Riemann's original proof (as modified by Roch) showed that for D > 0 the space of differentials of functions in L(D) is the kernel of a linear period map from C^d--->C^g. Hence the dimension l(D)-1 of that kernel satisfies d-g ≤ l(D)-1 ≤ d. Equivalently, 1+d-g ≤ l(D) ≤ d+1. He also showed that deg(K) = 2g-2, and l(K) = g. It is trivial that d<0 implies l(D) = 0.
Roch showed that the cokernel of that map has dimension l(K-D), hence l(D) - l(K-D) = 1+d-g.
The easy (formal) consequences are these:
1) d = deg(D) > 2g-2 implies l(D) = 1+d-g, i.e. l(D) is minimal when deg(D) > deg(K).
2) d = deg(D) > 2g-1 implies D is free, since l(D-P) must go down one, by 1).
3) d = deg(D) > 2g implies D is very ample, since both l(D-P) and l(D-P-Q) go down.
Since these consequences are easy, the interesting cases are for d = deg(D) ≤ 2g-2. The first one of these is that K is very ample unless there exist P,Q with l(P+Q) > 1.
The next important, less formal result is that for 1 ≤ d ≤ 2g-1, one always has 2.l(D)-2 ≤ d, a generalization of the case for D = K. Moreover, equality holds if and only if either D = K or D is a multiple of a divisor P+Q as above with l(P+Q) > 1.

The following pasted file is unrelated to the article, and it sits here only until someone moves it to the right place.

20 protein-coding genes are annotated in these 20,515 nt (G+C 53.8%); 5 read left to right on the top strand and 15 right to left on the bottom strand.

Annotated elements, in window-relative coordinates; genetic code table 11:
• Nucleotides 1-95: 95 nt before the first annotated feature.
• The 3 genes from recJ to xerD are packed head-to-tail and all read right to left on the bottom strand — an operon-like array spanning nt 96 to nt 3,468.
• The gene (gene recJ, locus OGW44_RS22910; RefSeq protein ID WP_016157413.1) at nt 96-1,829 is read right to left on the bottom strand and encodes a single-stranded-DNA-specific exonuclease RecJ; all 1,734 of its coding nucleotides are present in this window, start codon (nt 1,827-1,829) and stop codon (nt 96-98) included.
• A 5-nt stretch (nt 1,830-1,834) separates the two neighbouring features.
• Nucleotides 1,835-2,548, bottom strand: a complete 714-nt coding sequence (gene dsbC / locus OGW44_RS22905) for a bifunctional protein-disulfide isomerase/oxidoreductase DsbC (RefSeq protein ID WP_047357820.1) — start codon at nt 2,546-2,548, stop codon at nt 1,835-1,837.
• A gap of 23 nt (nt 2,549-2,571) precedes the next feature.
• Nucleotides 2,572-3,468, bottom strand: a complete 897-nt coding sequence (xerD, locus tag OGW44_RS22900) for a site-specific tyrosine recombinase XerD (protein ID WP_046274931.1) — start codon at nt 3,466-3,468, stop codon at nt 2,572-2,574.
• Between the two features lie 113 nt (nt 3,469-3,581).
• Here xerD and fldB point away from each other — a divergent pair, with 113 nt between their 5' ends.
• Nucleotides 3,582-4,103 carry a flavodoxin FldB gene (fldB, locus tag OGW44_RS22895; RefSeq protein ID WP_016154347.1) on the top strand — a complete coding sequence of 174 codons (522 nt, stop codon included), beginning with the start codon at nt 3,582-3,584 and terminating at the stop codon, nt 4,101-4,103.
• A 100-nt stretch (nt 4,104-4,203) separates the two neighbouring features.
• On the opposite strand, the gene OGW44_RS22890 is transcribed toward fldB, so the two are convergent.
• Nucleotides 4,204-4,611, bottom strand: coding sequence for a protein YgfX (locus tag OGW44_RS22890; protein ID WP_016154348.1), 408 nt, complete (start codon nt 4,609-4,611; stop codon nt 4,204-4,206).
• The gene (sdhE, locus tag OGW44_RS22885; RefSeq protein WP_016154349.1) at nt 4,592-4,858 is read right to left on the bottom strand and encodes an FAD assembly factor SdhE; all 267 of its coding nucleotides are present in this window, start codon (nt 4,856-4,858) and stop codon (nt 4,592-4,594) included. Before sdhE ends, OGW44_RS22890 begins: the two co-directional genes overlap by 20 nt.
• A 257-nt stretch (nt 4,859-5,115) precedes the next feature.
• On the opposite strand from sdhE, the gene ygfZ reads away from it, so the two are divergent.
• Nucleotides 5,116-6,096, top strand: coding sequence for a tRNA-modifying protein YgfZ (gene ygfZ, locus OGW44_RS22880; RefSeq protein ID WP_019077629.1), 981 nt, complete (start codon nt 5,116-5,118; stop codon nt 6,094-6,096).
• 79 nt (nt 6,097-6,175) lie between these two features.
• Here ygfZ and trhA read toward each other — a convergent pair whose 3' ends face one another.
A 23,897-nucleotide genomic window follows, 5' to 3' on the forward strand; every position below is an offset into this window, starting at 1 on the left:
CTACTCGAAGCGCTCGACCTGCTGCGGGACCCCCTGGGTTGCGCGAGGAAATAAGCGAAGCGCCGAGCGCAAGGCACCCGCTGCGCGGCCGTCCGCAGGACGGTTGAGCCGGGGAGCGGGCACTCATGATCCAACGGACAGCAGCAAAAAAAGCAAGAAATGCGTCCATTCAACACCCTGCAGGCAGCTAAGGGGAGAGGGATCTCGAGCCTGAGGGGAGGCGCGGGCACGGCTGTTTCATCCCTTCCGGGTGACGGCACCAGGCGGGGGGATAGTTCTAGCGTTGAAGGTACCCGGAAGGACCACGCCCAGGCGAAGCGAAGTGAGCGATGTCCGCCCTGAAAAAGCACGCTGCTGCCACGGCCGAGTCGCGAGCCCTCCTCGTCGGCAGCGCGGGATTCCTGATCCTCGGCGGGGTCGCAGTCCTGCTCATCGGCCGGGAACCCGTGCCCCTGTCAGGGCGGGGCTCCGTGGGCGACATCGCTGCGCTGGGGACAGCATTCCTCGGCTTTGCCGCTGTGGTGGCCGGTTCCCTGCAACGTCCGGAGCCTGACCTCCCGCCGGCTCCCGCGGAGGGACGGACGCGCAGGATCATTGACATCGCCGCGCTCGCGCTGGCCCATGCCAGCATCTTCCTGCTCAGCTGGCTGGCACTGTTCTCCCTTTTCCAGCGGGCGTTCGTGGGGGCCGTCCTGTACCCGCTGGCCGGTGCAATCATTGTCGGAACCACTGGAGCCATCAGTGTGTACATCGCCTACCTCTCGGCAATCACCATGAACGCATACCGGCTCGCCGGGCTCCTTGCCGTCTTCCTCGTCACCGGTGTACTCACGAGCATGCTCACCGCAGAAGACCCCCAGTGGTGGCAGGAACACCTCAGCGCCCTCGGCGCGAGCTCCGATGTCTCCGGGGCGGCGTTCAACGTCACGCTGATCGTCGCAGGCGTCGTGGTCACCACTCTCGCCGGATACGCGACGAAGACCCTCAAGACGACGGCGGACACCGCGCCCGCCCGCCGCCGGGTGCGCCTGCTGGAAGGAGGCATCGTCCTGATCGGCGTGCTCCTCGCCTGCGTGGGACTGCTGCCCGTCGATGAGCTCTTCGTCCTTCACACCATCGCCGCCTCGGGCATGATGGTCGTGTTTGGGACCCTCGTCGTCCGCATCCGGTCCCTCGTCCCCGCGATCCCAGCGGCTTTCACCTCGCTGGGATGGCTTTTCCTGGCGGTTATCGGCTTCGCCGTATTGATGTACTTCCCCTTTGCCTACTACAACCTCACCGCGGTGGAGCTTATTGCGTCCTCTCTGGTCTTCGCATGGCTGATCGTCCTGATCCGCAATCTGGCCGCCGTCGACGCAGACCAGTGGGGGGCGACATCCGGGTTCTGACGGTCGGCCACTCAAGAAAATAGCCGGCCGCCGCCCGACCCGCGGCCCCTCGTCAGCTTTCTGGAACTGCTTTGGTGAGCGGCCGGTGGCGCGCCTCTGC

Good sources for this are Griffiths - Harris for Riemann and Roch's proofs, and Arbarello - Cornalba- Griffiths - Harris for the refinements. I have written a longer article on the topic available free on my website at roy smith's web page at university of georgia math department. Let me recommend especially a fabulous book by the late george kempf, abelian integrals, available from the university autonoma de mexico. this is the best source for the famous "riemann kempf" singularities theorem. for the benefit of those who will not read it, I remark that the point, derived from insights of mumford, is that the singularities of a theta divisor are modeled by those of the discriminant locus of matrices of a given rank. I.e. if you understand singularities of rank loci of matrices then you also understand singularities of theta divisors. This explains the structure of the book by Arbarello, Cornalba, Griffiths, Harris, on Geometry of Algebraic Curves.